Mitochondrial Dysfunction Associates With Acute T Lymphocytopenia and Impaired Functionality in COVID-19 Patients

Frontiers in Immunology, Vol. 12 (2022)

Keywords
Authors
  • Yufei Mo
  • AIDS Institute and Department of Microbiology, Li Ka Shing Faculty of Medicine, The University of Hong Kong, Pokfulam, Hong Kong SAR, China
  • Kelvin Kai-Wang To
  • AIDS Institute and Department of Microbiology, Li Ka Shing Faculty of Medicine, The University of Hong Kong, Pokfulam, Hong Kong SAR, China
  • Kelvin Kai-Wang To
  • State Key Laboratory of Emerging Infectious Diseases, The University of Hong Kong, Pokfulam, Hong Kong SAR, China
  • Kelvin Kai-Wang To
  • Center for Virology, Vaccinology and Therapeutics, [email protected], The University of Hong Kong, Hong Kong, Hong Kong SAR, China
  • Kelvin Kai-Wang To
  • Department of Clinical Microbiology and Infection Control, The University of Hong Kong-Shenzhen Hospital, Shenzhen, China
  • Runhong Zhou
  • AIDS Institute and Department of Microbiology, Li Ka Shing Faculty of Medicine, The University of Hong Kong, Pokfulam, Hong Kong SAR, China
  • Li Liu
  • AIDS Institute and Department of Microbiology, Li Ka Shing Faculty of Medicine, The University of Hong Kong, Pokfulam, Hong Kong SAR, China
  • Tianyu Cao
  • AIDS Institute and Department of Microbiology, Li Ka Shing Faculty of Medicine, The University of Hong Kong, Pokfulam, Hong Kong SAR, China
  • Haode Huang
  • AIDS Institute and Department of Microbiology, Li Ka Shing Faculty of Medicine, The University of Hong Kong, Pokfulam, Hong Kong SAR, China
  • Zhenglong Du
  • AIDS Institute and Department of Microbiology, Li Ka Shing Faculty of Medicine, The University of Hong Kong, Pokfulam, Hong Kong SAR, China
  • Chun Yu Hubert Lim
  • AIDS Institute and Department of Microbiology, Li Ka Shing Faculty of Medicine, The University of Hong Kong, Pokfulam, Hong Kong SAR, China
  • Lok-Yan Yim
  • AIDS Institute and Department of Microbiology, Li Ka Shing Faculty of Medicine, The University of Hong Kong, Pokfulam, Hong Kong SAR, China
  • Tsz-Yat Luk
  • AIDS Institute and Department of Microbiology, Li Ka Shing Faculty of Medicine, The University of Hong Kong, Pokfulam, Hong Kong SAR, China
  • Jacky Man-Chun Chan
  • Department of Medicine and Geriatrics, Princess Margaret Hospital, Hong Kong, Hong Kong SAR, China
  • Thomas Shiu-Hong Chik
  • Department of Medicine and Geriatrics, Princess Margaret Hospital, Hong Kong, Hong Kong SAR, China
  • Daphne Pui-Ling Lau
  • Department of Medicine and Geriatrics, Princess Margaret Hospital, Hong Kong, Hong Kong SAR, China
  • Owen Tak-Yin Tsang
  • Department of Medicine and Geriatrics, Princess Margaret Hospital, Hong Kong, Hong Kong SAR, China
  • Anthony Raymond Tam
  • Department of Medicine, The University of Hong Kong, Pokfulam, Hong Kong SAR, China
  • Ivan Fan-Ngai Hung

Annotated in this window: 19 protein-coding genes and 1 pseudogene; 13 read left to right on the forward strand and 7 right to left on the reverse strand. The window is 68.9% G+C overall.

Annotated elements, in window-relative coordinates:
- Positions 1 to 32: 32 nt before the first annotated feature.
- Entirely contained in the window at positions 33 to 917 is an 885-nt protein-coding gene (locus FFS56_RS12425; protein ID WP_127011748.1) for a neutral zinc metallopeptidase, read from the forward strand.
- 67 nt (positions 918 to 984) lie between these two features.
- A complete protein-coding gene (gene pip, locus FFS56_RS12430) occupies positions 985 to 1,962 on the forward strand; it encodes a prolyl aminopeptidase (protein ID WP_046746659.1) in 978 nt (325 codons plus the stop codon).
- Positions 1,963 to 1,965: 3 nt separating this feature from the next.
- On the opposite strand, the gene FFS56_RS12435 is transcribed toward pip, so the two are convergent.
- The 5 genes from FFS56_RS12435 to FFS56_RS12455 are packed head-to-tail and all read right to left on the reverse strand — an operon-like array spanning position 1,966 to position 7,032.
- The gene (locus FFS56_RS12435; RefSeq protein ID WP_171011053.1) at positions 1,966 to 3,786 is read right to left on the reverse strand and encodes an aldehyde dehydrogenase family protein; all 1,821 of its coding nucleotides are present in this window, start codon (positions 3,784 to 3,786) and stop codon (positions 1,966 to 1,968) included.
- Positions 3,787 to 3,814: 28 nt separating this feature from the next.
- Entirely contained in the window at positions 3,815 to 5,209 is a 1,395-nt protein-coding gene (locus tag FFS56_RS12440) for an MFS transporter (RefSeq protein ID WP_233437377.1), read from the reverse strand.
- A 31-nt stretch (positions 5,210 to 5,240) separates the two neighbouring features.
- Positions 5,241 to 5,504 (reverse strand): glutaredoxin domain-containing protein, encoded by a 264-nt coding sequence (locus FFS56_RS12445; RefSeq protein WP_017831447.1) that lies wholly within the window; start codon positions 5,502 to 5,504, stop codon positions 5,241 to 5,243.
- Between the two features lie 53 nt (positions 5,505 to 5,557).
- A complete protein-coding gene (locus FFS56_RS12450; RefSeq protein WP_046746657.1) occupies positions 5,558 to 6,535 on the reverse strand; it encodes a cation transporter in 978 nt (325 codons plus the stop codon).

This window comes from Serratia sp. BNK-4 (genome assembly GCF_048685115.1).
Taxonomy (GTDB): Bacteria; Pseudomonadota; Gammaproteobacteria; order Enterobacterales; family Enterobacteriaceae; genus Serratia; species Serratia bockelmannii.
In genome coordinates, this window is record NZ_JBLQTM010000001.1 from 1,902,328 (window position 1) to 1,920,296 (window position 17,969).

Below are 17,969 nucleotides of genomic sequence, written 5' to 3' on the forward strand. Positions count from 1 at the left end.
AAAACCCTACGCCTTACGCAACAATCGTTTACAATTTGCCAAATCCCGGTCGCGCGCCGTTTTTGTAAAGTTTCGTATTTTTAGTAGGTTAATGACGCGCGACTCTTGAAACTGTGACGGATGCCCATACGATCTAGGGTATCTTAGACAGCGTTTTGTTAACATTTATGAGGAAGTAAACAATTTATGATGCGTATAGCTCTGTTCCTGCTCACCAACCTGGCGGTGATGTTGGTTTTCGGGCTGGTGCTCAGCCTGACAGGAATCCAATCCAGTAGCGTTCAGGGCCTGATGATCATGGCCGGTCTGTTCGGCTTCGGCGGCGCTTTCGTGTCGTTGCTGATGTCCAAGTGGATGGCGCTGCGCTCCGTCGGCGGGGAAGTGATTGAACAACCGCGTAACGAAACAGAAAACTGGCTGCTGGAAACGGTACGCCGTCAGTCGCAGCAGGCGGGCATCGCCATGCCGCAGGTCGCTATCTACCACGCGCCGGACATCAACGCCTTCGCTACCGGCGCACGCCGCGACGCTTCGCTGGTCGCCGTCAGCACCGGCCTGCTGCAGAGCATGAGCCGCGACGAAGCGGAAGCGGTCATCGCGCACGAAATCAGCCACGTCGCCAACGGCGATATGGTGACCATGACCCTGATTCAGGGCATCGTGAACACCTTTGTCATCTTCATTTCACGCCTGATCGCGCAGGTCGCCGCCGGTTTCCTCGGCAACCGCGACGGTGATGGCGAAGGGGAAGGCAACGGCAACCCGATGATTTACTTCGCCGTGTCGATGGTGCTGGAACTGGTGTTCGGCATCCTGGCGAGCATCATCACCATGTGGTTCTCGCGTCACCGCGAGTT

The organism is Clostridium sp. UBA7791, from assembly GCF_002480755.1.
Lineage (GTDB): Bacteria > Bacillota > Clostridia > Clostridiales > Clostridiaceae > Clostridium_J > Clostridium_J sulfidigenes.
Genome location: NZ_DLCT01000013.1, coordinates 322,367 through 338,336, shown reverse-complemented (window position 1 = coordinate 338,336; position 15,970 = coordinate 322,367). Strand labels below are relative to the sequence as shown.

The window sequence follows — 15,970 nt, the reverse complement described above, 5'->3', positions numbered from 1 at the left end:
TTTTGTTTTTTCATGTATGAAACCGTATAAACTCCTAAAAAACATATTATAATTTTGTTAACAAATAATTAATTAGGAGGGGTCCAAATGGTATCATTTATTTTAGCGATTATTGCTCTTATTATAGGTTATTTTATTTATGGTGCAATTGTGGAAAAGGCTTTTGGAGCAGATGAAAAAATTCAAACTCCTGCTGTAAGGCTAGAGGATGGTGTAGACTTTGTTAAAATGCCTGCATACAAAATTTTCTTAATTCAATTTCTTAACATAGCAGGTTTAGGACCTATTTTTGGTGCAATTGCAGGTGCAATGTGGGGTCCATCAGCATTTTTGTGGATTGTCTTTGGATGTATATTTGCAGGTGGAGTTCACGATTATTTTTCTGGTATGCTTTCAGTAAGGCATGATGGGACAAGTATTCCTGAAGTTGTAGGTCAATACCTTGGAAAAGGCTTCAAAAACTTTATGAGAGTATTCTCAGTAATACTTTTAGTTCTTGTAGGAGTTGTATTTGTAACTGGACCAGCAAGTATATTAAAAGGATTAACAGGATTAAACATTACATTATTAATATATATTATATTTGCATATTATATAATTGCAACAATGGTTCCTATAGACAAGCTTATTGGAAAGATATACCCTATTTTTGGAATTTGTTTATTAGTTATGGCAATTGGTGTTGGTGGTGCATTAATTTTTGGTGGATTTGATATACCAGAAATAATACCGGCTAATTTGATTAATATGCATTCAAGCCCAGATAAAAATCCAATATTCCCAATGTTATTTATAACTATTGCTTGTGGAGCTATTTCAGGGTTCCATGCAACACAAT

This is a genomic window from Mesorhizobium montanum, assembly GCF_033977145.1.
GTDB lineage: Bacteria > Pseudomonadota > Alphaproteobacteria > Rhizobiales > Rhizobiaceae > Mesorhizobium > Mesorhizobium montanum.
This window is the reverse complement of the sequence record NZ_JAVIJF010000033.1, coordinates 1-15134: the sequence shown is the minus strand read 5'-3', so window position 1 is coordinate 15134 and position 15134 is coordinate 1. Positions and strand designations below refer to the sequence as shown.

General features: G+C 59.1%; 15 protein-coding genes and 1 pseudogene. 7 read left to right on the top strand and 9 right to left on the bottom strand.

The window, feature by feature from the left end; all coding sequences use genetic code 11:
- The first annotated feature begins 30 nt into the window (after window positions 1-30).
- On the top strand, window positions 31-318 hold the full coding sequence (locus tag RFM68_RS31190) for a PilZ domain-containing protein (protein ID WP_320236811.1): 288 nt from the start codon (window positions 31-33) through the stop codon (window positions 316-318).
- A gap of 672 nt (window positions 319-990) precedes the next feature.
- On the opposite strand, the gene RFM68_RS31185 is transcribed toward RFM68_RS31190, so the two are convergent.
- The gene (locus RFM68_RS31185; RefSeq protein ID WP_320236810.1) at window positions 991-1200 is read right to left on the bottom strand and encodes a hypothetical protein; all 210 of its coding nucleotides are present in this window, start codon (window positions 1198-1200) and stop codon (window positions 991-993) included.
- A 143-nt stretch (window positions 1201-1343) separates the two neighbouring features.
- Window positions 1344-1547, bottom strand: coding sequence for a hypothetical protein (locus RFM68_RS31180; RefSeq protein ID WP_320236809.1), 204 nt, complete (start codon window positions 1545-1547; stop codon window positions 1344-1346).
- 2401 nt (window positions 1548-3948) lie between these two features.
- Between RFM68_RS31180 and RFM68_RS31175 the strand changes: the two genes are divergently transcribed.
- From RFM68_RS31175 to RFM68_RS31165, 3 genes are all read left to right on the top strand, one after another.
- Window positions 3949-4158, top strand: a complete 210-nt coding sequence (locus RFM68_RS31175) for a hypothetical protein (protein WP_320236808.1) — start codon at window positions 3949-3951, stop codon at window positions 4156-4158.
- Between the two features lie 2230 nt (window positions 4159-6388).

• Department of Medicine, The University of Hong Kong, Pokfulam, Hong Kong SAR, China
  • Kwok-Yung Yuen
  • AIDS Institute and Department of Microbiology, Li Ka Shing Faculty of Medicine, The University of Hong Kong, Pokfulam, Hong Kong SAR, China
  • Kwok-Yung Yuen
  • State Key Laboratory of Emerging Infectious Diseases, The University of Hong Kong, Pokfulam, Hong Kong SAR, China
  • Kwok-Yung Yuen
  • Center for Virology, Vaccinology and Therapeutics, [email protected], The University of Hong Kong, Hong Kong, Hong Kong SAR, China
  • Kwok-Yung Yuen
  • Department of Clinical Microbiology and Infection Control, The University of Hong Kong-Shenzhen Hospital, Shenzhen, China
  • Zhiwei Chen
  • AIDS Institute and Department of Microbiology, Li Ka Shing Faculty of Medicine, The University of Hong Kong, Pokfulam, Hong Kong SAR, China
  • Zhiwei Chen
  • State Key Laboratory of Emerging Infectious Diseases, The University of Hong Kong, Pokfulam, Hong Kong SAR, China
  • Zhiwei Chen
  • Center for Virology, Vaccinology and Therapeutics, [email protected], The University of Hong Kong, Hong Kong, Hong Kong SAR, China
  • Zhiwei Chen
  • Department of Clinical Microbiology and Infection Control, The University of Hong Kong-Shenzhen Hospital, Shenzhen, China

Abstract

Severe acute respiratory syndrome coronavirus 2 (SARS-CoV-2) infection results in rapid T lymphocytopenia and functional impairment of T cells. The underlying mechanism, however, remains incompletely understood. In this study, we focused on characterizing the phenotype and kinetics of T-cell subsets with mitochondrial dysfunction (MD) by multicolor flow cytometry and investigating the association between MD and T-cell functionality. While 73.9% of study subjects displayed clinical lymphocytopenia upon hospital admission, a significant reduction of CD4 or CD8 T-cell frequency was found in all asymptomatic, symptomatic, and convalescent cases. CD4 and CD8 T cells with increased MD were found in both asymptomatic and symptomatic patients within the first week of symptom onset. Lower proportion of memory CD8 T cell with MD was found in severe patients than in mild ones at the stage of disease progression. Critically, the frequency of T cells with MD in symptomatic patients was preferentially associated with CD4 T-cell loss and CD8 T-cell hyperactivation, respectively. Patients bearing effector memory CD4 and CD8 T cells with the phenotype of high MD exhibited poorer T-cell responses upon either phorbol 12-myristate-13-acetate (PMA)/ionomycin or SARS-CoV-2 peptide stimulation than those with low MD. Our findings demonstrated an MD-associated mechanism underlying SARS-CoV-2-induced T lymphocytopenia and functional impairment during the acute phase of infection.

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